5, respectively. No additional 3H-label or
ultraviolet-absorbing material was eluted with 1 M NaCI (in 7 M urea-0.1 M formic acid). The graphs plotted as in Fig. 1. Fractions of 2.6 ml were collected.
found in all the cytosine-containing isomers of a given isostich; e.g., in isostich 3, there is relatively little MeC in the C3 and CT2 isomers, whereas almost all the MeC is in the C2T isomer (Fig. 2b). Several of the isomers were checked for base composition by perchloric acid hydrolysis, paper chromatography, and spectrophotometric analysis; the results were consistent with the designated compositions (data not shown). Table 1 contains a summary of the data obtained for both A-B mec- (N-3) and A-K mec+ DNA. Listed in the table are the percentages of total radioactive MeC label observed in each pyrimidine isostich, as well as among the compositional isomers of isostichs 2 through 5. The distribution of MeC produced by host- and plasmid-specific methylation of A DNA is strikingly similar. For example, in each case the major MeC-containing pyrimidine isostich must have been derived from a site on A DNA of the sequence ... Pu(pCpCpTp)Pu...; the parenthesis indicates that the pyrimidine sequence is
not yet known. For both methylases, no methylation occurs at a cytosine residue located between two purines, since no MeC is observed in
isostich 1. Analysis of MeC-containing pyrimidine tracts from single-stranded fd DNA. The single-stranded DNA obtained from mature fd phage grown in K12 mec+ cells was observed to contain on the average 1.5 MeC per singlestranded DNA molecule (15, 17). When fd is grown in mec+ (N-3) or in mec- (N-3) cells, three MeC residues per fd DNA molecule are observed. Since there are relatively few MeC residues per DNA molecule, it was of special interest to determine in which pyrimidine tract(s) they occur and to compare host- versus plasmid-specific methylation. When labeled fd DNA was analyzed by the method used for X DNA in the previous section, it was found that the MeC distribution was much simpler. All of the 3H-MeC label was observed in isostich 3 (Fig 3); furthermore, almost all of this label is found in the C2T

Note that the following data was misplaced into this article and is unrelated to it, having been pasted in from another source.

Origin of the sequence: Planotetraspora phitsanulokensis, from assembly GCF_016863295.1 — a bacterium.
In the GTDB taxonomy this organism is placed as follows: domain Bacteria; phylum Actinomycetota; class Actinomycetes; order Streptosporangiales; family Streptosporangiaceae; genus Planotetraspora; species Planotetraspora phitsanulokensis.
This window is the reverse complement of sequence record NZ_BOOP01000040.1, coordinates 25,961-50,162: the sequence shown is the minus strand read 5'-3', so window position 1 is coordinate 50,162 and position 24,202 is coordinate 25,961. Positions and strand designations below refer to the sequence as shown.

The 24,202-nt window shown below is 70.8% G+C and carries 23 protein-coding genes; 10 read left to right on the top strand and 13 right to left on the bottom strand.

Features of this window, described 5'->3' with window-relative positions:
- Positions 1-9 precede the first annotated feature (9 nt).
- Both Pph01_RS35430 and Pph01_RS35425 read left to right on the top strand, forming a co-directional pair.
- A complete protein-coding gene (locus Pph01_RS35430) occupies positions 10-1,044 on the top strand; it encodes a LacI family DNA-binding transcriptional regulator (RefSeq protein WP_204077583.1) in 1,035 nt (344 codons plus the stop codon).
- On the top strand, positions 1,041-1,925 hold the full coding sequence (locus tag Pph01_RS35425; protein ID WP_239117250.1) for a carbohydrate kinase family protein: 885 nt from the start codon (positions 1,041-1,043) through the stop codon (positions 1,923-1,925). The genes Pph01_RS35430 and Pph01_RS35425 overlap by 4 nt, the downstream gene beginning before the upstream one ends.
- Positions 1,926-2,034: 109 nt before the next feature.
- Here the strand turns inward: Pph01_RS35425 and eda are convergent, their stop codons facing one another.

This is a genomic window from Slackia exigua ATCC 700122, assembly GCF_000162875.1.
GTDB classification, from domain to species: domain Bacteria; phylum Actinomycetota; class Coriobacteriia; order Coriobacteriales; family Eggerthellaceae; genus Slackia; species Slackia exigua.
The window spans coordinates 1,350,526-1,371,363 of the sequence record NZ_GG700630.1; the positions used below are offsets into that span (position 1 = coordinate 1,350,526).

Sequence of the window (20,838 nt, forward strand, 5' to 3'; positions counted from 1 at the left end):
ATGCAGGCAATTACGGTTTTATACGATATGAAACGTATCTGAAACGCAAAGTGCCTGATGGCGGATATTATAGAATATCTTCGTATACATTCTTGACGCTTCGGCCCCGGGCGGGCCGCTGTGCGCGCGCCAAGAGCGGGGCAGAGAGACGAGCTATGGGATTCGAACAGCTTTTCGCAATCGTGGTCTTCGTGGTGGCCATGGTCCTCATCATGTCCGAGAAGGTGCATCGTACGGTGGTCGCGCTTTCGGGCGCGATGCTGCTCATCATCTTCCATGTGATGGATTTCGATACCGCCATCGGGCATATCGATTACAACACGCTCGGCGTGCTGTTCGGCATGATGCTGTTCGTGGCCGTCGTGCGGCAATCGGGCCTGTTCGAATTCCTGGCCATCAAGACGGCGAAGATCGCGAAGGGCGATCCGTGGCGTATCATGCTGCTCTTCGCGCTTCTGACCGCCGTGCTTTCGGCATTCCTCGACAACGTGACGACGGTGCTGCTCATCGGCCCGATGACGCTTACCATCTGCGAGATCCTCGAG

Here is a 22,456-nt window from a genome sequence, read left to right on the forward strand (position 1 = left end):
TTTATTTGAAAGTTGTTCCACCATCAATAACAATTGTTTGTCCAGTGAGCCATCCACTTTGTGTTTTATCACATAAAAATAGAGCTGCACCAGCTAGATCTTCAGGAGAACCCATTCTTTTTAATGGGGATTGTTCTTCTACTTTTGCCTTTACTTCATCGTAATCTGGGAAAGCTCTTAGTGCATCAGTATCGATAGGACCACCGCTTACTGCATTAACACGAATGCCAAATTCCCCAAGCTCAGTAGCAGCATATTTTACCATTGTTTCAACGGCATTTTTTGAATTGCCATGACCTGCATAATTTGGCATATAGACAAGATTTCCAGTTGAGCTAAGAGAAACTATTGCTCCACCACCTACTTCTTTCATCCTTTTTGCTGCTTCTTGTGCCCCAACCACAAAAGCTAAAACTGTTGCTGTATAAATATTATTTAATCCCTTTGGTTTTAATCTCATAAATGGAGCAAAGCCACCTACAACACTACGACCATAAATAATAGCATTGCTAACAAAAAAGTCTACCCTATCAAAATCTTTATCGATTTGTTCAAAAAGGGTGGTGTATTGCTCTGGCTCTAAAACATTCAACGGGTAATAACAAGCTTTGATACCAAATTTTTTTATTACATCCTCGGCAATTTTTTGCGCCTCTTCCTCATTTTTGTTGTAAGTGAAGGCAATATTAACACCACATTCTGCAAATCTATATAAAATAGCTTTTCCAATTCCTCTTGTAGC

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TBmLE 1. Distribution of [3HJ5-MeC in pyrimidine tracts isolated from in vivo labeled A * B mec- (N-3) DNA and X-K-12 mec+ DNA Total ['HJMeCa (%) for phage: A K mec+ A* imec- (N-3)
Pyrimidine isostich no.
A K mec+
7.4 57.4 0
0 3.4 9.8
1.1 5.4 9.7